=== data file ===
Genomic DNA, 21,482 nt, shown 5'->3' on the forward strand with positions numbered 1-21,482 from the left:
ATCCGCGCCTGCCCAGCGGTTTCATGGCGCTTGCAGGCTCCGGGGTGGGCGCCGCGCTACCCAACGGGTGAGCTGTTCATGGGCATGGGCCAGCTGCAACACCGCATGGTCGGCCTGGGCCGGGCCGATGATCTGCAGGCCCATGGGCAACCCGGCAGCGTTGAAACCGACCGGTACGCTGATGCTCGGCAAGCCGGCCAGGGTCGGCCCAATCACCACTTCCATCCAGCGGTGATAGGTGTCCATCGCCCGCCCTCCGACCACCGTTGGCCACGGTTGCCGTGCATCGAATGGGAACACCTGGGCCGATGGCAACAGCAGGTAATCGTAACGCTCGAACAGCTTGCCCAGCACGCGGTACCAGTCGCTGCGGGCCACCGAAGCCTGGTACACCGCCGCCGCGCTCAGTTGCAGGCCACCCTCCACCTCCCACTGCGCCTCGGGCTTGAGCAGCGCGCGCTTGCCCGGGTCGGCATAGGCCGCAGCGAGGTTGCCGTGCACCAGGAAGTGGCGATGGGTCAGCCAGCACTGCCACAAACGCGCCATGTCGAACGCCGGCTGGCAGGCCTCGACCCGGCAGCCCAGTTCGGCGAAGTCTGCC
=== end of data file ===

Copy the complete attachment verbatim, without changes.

Genomic DNA, 21,482 nt, shown 5'->3' on the forward strand with positions numbered 1-21,482 from the left:
ATCCGCGCCTGCCCAGCGGTTTCATGGCGCTTGCAGGCTCCGGGGTGGGCGCCGCGCTACCCAACGGGTGAGCTGTTCATGGGCATGGGCCAGCTGCAACACCGCATGGTCGGCCTGGGCCGGGCCGATGATCTGCAGGCCCATGGGCAACCCGGCAGCGTTGAAACCGACCGGTACGCTGATGCTCGGCAAGCCGGCCAGGGTCGGCCCAATCACCACTTCCATCCAGCGGTGATAGGTGTCCATCGCCCGCCCTCCGACCACCGTTGGCCACGGTTGCCGTGCATCGAATGGGAACACCTGGGCCGATGGCAACAGCAGGTAATCGTAACGCTCGAACAGCTTGCCCAGCACGCGGTACCAGTCGCTGCGGGCCACCGAAGCCTGGTACACCGCCGCCGCGCTCAGTTGCAGGCCACCCTCCACCTCCCACTGCGCCTCGGGCTTGAGCAGCGCGCGCTTGCCCGGGTCGGCATAGGCCGCAGCGAGGTTGCCGTGCACCAGGAAGTGGCGATGGGTCAGCCAGCACTGCCACAAACGCGCCATGTCGAACGCCGGCTGGCAGGCCTCGACCCGGCAGCCCAGTTCGGCGAAGTCTGCC